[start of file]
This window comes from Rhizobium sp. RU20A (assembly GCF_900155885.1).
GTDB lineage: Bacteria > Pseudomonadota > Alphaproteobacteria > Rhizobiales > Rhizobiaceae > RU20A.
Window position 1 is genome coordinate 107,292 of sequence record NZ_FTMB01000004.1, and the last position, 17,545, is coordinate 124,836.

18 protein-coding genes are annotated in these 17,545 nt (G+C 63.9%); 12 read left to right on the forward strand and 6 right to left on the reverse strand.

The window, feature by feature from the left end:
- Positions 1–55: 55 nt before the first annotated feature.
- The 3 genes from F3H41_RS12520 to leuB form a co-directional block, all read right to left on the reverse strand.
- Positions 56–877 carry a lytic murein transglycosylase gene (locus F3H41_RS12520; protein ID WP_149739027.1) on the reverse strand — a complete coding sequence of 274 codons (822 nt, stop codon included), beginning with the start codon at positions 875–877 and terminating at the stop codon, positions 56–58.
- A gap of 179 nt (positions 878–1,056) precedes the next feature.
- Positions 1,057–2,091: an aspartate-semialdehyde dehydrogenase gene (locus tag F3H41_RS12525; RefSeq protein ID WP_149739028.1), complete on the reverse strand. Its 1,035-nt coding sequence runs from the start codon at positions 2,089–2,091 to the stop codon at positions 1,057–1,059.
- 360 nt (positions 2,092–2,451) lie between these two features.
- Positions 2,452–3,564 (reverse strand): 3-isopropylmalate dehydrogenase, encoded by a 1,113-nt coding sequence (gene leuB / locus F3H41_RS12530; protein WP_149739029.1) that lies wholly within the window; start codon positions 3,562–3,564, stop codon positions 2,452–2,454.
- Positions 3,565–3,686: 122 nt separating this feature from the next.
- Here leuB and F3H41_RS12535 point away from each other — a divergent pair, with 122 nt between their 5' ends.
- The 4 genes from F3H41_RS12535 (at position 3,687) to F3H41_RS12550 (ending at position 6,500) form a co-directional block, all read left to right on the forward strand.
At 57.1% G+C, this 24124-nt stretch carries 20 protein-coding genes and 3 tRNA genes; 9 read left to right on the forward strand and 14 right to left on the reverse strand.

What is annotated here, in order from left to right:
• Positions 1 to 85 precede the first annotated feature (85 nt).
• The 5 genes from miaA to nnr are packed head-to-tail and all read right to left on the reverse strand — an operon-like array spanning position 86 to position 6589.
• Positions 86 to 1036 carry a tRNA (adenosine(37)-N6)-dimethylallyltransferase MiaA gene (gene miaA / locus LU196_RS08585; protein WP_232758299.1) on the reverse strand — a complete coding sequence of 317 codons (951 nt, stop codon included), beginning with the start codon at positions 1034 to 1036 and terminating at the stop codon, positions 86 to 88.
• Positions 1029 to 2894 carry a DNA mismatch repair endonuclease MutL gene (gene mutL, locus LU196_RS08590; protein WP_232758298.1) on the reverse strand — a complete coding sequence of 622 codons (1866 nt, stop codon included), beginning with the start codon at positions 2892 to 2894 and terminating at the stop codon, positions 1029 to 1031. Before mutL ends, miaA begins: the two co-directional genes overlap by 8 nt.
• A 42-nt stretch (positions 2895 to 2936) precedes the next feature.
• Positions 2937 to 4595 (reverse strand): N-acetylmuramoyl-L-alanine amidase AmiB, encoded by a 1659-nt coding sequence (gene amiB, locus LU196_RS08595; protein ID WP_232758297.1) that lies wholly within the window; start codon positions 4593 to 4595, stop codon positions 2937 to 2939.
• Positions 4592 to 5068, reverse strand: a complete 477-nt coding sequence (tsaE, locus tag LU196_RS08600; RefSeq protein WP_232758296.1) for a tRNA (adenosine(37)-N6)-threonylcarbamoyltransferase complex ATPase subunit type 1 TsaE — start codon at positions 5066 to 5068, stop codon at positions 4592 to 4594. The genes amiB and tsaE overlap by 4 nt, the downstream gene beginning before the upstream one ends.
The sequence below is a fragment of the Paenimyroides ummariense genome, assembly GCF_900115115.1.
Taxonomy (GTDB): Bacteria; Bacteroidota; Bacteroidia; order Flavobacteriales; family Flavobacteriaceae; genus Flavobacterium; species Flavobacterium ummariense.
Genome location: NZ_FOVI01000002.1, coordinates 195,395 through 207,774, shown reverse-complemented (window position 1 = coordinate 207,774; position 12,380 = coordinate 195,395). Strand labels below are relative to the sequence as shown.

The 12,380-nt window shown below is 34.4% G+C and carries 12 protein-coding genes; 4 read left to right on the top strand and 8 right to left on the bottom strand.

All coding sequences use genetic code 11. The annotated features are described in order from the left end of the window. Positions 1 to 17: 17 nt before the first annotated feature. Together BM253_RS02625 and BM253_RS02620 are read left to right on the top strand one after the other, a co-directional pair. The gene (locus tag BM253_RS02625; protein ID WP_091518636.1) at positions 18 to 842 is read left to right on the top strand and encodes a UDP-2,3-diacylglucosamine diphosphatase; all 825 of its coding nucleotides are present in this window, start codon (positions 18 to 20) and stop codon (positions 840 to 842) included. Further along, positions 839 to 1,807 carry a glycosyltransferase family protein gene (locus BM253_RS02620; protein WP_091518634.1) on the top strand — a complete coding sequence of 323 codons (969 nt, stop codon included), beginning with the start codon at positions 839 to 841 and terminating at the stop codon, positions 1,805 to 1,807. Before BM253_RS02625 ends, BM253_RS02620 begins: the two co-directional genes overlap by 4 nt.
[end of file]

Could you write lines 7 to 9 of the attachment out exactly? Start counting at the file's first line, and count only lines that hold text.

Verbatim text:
- The 3 genes from F3H41_RS12520 to leuB form a co-directional block, all read right to left on the reverse strand.
- Positions 56–877 carry a lytic murein transglycosylase gene (locus F3H41_RS12520; protein ID WP_149739027.1) on the reverse strand — a complete coding sequence of 274 codons (822 nt, stop codon included), beginning with the start codon at positions 875–877 and terminating at the stop codon, positions 56–58.
- A gap of 179 nt (positions 878–1,056) precedes the next feature.